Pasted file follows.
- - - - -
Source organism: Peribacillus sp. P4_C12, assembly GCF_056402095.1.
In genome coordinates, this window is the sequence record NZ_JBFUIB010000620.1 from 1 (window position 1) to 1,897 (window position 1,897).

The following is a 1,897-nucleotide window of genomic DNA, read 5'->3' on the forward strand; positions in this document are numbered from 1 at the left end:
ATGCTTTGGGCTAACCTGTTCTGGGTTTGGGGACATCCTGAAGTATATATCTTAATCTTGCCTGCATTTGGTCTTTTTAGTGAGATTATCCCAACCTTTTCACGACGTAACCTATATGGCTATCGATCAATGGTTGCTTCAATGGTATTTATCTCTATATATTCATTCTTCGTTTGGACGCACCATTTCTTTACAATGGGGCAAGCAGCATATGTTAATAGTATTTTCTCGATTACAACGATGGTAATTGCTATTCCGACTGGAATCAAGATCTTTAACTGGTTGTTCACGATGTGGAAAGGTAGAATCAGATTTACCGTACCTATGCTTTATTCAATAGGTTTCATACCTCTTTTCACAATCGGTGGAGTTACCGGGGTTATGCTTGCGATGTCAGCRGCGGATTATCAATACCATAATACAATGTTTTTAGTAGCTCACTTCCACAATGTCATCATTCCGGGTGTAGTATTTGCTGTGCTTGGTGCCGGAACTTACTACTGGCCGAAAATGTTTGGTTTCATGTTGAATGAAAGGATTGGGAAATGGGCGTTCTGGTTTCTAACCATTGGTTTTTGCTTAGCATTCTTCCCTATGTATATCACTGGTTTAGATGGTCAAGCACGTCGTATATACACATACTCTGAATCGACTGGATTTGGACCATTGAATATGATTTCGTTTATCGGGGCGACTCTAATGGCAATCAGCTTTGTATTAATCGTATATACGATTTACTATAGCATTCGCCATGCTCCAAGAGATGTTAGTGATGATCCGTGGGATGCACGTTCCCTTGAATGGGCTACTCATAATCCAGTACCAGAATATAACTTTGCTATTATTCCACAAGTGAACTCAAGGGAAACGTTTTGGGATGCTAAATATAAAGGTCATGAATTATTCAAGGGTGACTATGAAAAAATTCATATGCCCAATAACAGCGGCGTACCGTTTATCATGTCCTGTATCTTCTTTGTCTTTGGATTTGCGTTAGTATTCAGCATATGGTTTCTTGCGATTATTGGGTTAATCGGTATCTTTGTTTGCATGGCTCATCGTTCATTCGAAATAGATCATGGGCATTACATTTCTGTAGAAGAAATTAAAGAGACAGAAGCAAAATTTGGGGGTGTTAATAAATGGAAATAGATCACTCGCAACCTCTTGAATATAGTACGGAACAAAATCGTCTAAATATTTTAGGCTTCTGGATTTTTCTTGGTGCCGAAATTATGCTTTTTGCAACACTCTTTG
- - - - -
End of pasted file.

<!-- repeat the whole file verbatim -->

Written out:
Source organism: Peribacillus sp. P4_C12, assembly GCF_056402095.1.
In genome coordinates, this window is the sequence record NZ_JBFUIB010000620.1 from 1 (window position 1) to 1,897 (window position 1,897).

The following is a 1,897-nucleotide window of genomic DNA, read 5'->3' on the forward strand; positions in this document are numbered from 1 at the left end:
ATGCTTTGGGCTAACCTGTTCTGGGTTTGGGGACATCCTGAAGTATATATCTTAATCTTGCCTGCATTTGGTCTTTTTAGTGAGATTATCCCAACCTTTTCACGACGTAACCTATATGGCTATCGATCAATGGTTGCTTCAATGGTATTTATCTCTATATATTCATTCTTCGTTTGGACGCACCATTTCTTTACAATGGGGCAAGCAGCATATGTTAATAGTATTTTCTCGATTACAACGATGGTAATTGCTATTCCGACTGGAATCAAGATCTTTAACTGGTTGTTCACGATGTGGAAAGGTAGAATCAGATTTACCGTACCTATGCTTTATTCAATAGGTTTCATACCTCTTTTCACAATCGGTGGAGTTACCGGGGTTATGCTTGCGATGTCAGCRGCGGATTATCAATACCATAATACAATGTTTTTAGTAGCTCACTTCCACAATGTCATCATTCCGGGTGTAGTATTTGCTGTGCTTGGTGCCGGAACTTACTACTGGCCGAAAATGTTTGGTTTCATGTTGAATGAAAGGATTGGGAAATGGGCGTTCTGGTTTCTAACCATTGGTTTTTGCTTAGCATTCTTCCCTATGTATATCACTGGTTTAGATGGTCAAGCACGTCGTATATACACATACTCTGAATCGACTGGATTTGGACCATTGAATATGATTTCGTTTATCGGGGCGACTCTAATGGCAATCAGCTTTGTATTAATCGTATATACGATTTACTATAGCATTCGCCATGCTCCAAGAGATGTTAGTGATGATCCGTGGGATGCACGTTCCCTTGAATGGGCTACTCATAATCCAGTACCAGAATATAACTTTGCTATTATTCCACAAGTGAACTCAAGGGAAACGTTTTGGGATGCTAAATATAAAGGTCATGAATTATTCAAGGGTGACTATGAAAAAATTCATATGCCCAATAACAGCGGCGTACCGTTTATCATGTCCTGTATCTTCTTTGTCTTTGGATTTGCGTTAGTATTCAGCATATGGTTTCTTGCGATTATTGGGTTAATCGGTATCTTTGTTTGCATGGCTCATCGTTCATTCGAAATAGATCATGGGCATTACATTTCTGTAGAAGAAATTAAAGAGACAGAAGCAAAATTTGGGGGTGTTAATAAATGGAAATAGATCACTCGCAACCTCTTGAATATAGTACGGAACAAAATCGTCTAAATATTTTAGGCTTCTGGATTTTTCTTGGTGCCGAAATTATGCTTTTTGCAACACTCTTTG